Law Offices of Robin Bresky Obtains Reversal of a Final Judgment of Dissolution of Marriage Denying a Former Wife’s Petition for Relocation
June 7, 2017*
Our firm, through attorney Dan Weinger, recently obtained a reversal of the portion of a final judgement of dissolution of marriage denying a Former Wife’s petition to relocate with her two young children to Virginia.
The appeal concerned a dissolution proceeding between a husband and wife who were married for twelve years and have two minor children. One of the primary issues in the trial court was the Wife’s request for relocation back to Northern Virginia with the two minor children. The family lived in Virginia until 2012 and the Wife’s employment is in Washington D.C. Although the Wife was given permission to work remotely, her job requires extensive travel to the Virginia/D.C. area.
Following several days of testimony, the trial court found that the Wife met her burden of demonstrating that relocation to Virginia was in the best interests of the children, primarily as a result of the impact of the Husband’s self-destructive behavior on the family, manifested in large part by uncontrollable gambling.
With the burden shifting to Husband, the trial court found that given the negative impact the Husband’s compulsive behavior had on the marriage and the children, the only way the Husband could meet his burden of rebutting the finding that relocation was in the best interests of the children was if he complied with certain conditions, including taking his medication and completely removing gambling from his life. As a result of the Husband’s promise to comply with those conditions, the trial court found that the Husband met his burden to show that relocation was not in the best interests of the children and denied the petition for relocation.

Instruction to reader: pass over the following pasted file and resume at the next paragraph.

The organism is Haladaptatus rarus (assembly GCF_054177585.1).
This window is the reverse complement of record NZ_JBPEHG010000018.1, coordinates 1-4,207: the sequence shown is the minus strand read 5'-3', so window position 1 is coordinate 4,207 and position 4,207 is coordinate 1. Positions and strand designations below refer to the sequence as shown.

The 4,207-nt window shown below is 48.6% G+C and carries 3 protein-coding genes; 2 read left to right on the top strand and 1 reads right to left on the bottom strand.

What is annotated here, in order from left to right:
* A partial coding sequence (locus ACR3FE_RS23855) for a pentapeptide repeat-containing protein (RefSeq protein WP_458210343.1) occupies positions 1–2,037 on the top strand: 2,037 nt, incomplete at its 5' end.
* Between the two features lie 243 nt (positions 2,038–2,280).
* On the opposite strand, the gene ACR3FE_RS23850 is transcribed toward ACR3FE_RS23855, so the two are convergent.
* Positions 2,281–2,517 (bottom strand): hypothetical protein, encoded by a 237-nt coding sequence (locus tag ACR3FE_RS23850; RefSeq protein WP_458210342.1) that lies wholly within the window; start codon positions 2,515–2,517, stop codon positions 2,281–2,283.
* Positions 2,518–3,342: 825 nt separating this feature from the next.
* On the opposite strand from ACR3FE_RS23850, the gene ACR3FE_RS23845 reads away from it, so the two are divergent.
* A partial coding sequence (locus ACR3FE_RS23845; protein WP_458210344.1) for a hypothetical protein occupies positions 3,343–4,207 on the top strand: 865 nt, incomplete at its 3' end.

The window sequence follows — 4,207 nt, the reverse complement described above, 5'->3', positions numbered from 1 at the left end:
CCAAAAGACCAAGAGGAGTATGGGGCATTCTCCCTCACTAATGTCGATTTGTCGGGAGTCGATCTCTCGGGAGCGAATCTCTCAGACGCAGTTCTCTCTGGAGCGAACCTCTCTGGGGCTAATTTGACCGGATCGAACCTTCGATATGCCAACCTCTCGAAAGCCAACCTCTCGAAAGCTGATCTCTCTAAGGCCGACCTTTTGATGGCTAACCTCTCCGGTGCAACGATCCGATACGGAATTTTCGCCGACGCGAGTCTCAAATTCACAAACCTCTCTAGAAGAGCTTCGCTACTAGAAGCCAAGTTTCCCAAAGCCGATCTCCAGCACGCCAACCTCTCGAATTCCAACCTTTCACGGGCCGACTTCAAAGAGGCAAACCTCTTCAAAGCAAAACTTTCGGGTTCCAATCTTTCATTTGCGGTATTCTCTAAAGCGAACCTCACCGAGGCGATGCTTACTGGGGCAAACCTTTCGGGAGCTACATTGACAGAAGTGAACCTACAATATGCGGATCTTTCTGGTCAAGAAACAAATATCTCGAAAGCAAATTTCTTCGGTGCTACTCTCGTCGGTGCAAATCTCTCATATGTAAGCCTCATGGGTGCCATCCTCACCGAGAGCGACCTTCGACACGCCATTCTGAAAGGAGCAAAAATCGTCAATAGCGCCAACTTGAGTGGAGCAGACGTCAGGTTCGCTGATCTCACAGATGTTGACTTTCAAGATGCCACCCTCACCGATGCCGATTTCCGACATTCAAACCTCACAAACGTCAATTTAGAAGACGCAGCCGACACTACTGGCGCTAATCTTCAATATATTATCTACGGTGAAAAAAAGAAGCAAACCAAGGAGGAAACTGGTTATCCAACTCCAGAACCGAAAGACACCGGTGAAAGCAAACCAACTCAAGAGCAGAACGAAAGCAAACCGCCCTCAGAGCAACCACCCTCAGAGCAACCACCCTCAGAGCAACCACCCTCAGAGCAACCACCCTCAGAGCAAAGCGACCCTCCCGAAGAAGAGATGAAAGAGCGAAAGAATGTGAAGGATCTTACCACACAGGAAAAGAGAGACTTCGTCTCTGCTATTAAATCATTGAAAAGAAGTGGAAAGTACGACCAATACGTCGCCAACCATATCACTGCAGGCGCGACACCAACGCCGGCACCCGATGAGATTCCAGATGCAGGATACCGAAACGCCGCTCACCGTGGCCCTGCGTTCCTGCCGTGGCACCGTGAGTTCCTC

The Husband appealed the trial court’s finding that the Wife met her initial burden of demonstrating that relocation was in the children’s’ best interests, as well as the imposition of the conditions. In a unanimous decision, the Fourth District Court of Appeal affirmed as to these issues without opinion.
We filed a cross-appeal on behalf of Wife, arguing that the trial court abused its discretion by permitting the Husband to rebut the trial court’s finding that relocation was in the best interests of the children through a mere promise to change his future behavior. More specifically, the trial court’s ruling was inconsistent with both the burden-shifting requirement of the relocation statute as well as with the Florida Supreme Court’s decision in Arthur v. Arthur, 54 So. 3d 454 (Fla. 2010). The appellate court was persuaded by both arguments.
First, quoting Florida Statutes section 61.13001(8), which concerns the burden of proof in a petition for relocation, the appellate court found that the Husband “could only satisfy his burden of proof by actually producing evidence sufficient to meet [the statutory standard] and not merely by a promise to do better. A court may not consider potential future, or even anticipated, events as a substitute for evidence.”
Additionally, the appellate court agreed that permitting the Husband to satisfy his burden through a promise to change his future behavior is in direct contravention of the holding in Arthur that best-interest determinations concerning petitions for relocation must be made at the time of the final hearing “and be supported by competent substantial evidence.” As the Arthur Court explained:
Indeed, a trial court is not equipped with a “crystal ball” that enables it to prophetically determine whether future relocation is in the best interests of a child. Any one of the various factors outlined in section 61.13001(7) that the trial court is required to consider, such as the financial stability of a parent or the suitability of the new location for the child, could change within the extended time period given by the court before relocation. Because trial courts are unable to predict whether a change in any of the statutory factors will occur, the proper review of a petition for relocation entails a best interests determination at the time of the final hearing, i.e. a “present-based” analysis.
Arthur, 54 So. 3d at 459 (Fla. 2010).
Accordingly, the Fourth DCA reversed the final judgment, remanding the case for entry of an order authorizing the Wife’s relocation with the minor children to Virginia and for further proceedings to determine a new timesharing schedule based on the relocation.
* The decision is not final until disposition of any timely-filed post-decision motions.